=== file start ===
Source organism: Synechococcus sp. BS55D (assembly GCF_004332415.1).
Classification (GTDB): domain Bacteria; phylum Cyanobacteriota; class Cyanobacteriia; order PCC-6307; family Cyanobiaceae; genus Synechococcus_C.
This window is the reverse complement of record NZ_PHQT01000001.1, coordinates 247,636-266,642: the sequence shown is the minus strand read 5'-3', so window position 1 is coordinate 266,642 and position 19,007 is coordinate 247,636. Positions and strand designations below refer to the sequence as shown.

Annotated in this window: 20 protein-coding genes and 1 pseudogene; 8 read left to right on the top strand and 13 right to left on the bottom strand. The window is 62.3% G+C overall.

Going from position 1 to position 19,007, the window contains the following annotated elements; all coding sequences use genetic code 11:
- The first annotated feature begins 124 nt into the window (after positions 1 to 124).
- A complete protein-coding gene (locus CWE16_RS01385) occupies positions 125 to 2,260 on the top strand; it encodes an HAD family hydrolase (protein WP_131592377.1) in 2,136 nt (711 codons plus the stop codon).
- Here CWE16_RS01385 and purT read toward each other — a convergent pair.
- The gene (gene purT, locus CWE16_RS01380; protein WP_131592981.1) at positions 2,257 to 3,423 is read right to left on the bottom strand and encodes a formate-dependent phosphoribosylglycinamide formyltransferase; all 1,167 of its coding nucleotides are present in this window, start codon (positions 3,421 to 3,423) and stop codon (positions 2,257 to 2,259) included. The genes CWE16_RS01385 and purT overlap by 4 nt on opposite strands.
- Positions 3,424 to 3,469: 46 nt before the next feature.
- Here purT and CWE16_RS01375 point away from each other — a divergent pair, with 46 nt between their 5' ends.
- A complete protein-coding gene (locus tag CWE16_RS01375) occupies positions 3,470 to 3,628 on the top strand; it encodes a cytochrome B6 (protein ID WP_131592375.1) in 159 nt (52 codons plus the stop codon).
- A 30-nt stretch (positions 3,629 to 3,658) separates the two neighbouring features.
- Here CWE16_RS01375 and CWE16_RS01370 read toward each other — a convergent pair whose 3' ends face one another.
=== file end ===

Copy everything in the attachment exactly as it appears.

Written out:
Source organism: Synechococcus sp. BS55D (assembly GCF_004332415.1).
Classification (GTDB): domain Bacteria; phylum Cyanobacteriota; class Cyanobacteriia; order PCC-6307; family Cyanobiaceae; genus Synechococcus_C.
This window is the reverse complement of record NZ_PHQT01000001.1, coordinates 247,636-266,642: the sequence shown is the minus strand read 5'-3', so window position 1 is coordinate 266,642 and position 19,007 is coordinate 247,636. Positions and strand designations below refer to the sequence as shown.

Annotated in this window: 20 protein-coding genes and 1 pseudogene; 8 read left to right on the top strand and 13 right to left on the bottom strand. The window is 62.3% G+C overall.

Going from position 1 to position 19,007, the window contains the following annotated elements; all coding sequences use genetic code 11:
- The first annotated feature begins 124 nt into the window (after positions 1 to 124).
- A complete protein-coding gene (locus CWE16_RS01385) occupies positions 125 to 2,260 on the top strand; it encodes an HAD family hydrolase (protein WP_131592377.1) in 2,136 nt (711 codons plus the stop codon).
- Here CWE16_RS01385 and purT read toward each other — a convergent pair.
- The gene (gene purT, locus CWE16_RS01380; protein WP_131592981.1) at positions 2,257 to 3,423 is read right to left on the bottom strand and encodes a formate-dependent phosphoribosylglycinamide formyltransferase; all 1,167 of its coding nucleotides are present in this window, start codon (positions 3,421 to 3,423) and stop codon (positions 2,257 to 2,259) included. The genes CWE16_RS01385 and purT overlap by 4 nt on opposite strands.
- Positions 3,424 to 3,469: 46 nt before the next feature.
- Here purT and CWE16_RS01375 point away from each other — a divergent pair, with 46 nt between their 5' ends.
- A complete protein-coding gene (locus tag CWE16_RS01375) occupies positions 3,470 to 3,628 on the top strand; it encodes a cytochrome B6 (protein ID WP_131592375.1) in 159 nt (52 codons plus the stop codon).
- A 30-nt stretch (positions 3,629 to 3,658) separates the two neighbouring features.
- Here CWE16_RS01375 and CWE16_RS01370 read toward each other — a convergent pair whose 3' ends face one another.